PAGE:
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Historic Landmarks Workshops Help Bring History to Life for Teachers and Community College Faculty

NEH Grant Supports "Landmarks of American History and Culture" Summer Programs

WASHINGTON (January 11, 2007)– Educators from across the United States will travel to historic landmarks next summer for intensive, week-long workshops to deepen their knowledge-and their students' knowledge-of the nation's history in places where it was made. With support provided by the National Endowment for the Humanities (NEH), 24 "Landmarks of American History and Culture" workshops will be held in the summer of 2007.

Among the 24 Landmarks workshops, 19 have been developed for K-12 teachers and an additional five have been designed for community college faculty. Led by some of the nation's most prominent scholars, the Landmarks workshops offer thoughtful investigations of crucial periods and events in American history and challenge educators to make connections between what they learn and what they teach. By broadening the experience and knowledge of our nation's teachers, the Landmarks workshops seek ultimately to deepen students' understanding of American history and the Americans who lived and made that history.

"Amazing things happen when you bring America's teachers to historic places to work with our nation's finest scholars. When these teachers return to the classroom, history becomes so much more to their students than dates to memorize or pictures on a page; it takes on the sights, sounds, and images of what really happened," said NEH Chairman Bruce Cole.

"Landmarks of American History and Culture" summer workshops are a part of the Endowment's We the People program established by NEH to strengthen the teaching, study, and understanding of American history and culture. In announcing the program in 2002, President Bush said, "To be an American is not just a matter of blood or birth; we are bound by ideals, and our children must know those ideals."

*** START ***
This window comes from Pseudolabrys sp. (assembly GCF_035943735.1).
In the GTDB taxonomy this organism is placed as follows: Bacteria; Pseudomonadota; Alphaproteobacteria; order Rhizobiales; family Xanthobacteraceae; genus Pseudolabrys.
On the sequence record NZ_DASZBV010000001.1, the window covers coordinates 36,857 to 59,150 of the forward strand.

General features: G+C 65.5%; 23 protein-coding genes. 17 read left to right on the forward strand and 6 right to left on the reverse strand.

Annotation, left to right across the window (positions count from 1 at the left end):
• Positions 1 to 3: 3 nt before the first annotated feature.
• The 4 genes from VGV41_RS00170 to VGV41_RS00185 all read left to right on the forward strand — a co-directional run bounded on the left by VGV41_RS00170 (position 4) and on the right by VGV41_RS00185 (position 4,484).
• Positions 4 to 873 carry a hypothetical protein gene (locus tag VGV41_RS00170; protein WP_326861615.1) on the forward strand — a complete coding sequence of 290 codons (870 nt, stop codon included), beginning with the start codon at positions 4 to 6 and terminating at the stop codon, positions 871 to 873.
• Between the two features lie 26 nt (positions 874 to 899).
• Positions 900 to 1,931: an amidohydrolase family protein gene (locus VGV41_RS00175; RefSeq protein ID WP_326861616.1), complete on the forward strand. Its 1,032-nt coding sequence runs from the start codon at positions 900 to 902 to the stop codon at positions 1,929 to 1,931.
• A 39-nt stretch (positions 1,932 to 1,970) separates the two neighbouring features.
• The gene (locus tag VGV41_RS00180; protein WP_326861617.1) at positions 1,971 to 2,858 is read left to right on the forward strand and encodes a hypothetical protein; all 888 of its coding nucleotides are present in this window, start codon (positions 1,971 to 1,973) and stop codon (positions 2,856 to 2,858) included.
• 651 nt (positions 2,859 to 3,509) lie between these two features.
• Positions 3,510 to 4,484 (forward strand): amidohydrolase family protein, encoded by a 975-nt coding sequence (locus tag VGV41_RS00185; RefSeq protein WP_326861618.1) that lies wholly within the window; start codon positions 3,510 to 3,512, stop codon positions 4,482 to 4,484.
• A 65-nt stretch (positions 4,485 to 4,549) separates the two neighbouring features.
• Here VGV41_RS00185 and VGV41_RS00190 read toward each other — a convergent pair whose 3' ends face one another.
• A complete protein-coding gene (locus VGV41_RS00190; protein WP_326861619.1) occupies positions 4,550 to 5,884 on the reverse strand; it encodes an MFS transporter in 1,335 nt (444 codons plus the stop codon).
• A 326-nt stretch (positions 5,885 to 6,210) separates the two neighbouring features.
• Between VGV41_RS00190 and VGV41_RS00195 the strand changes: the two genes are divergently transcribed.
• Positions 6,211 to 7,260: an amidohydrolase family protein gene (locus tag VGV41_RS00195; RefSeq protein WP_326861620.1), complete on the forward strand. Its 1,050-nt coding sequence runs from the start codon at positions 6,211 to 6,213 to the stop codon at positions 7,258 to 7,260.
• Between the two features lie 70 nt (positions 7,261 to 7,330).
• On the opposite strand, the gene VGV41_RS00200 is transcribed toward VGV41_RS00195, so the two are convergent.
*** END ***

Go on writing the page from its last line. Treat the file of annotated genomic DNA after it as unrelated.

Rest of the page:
Last year, the residence-based Landmarks workshops brought 2,000 educators to study and learn at the historic sites. Teachers and community college faculty selected to participate in these academically rigorous workshops will receive funding to help cover books and living and travel expenses. Community college faculty and public, private, parochial, and home-schooling elementary and secondary educators may apply by March 15, 2007. For detailed application information, please visit the NEH Web site at http://www.neh.gov/projects/index.html. Applications are submitted directly to the project directors of the workshops.

The following Landmarks of American History and Culture workshops for K-12 teachers will be held in the summer of 2007:

  • Beyond Amistad: The African American Struggle for Citizenship, 1770-1850
    Architecture Resource Center, Inc., New Haven, Conn.
    Workshop Locations: Yale University at the Gilder Lehrman Center for the Study of Slavery, Resistance, and Abolition; Browne Plantation; Noah Webster House Museum; Old State House in Hartford; Prudence Crandall House; Jail House Hill; Old Norwichtown Burying Ground; New Haven Green; New Haven Colony Historical Society; and Freedom Schooner Amistad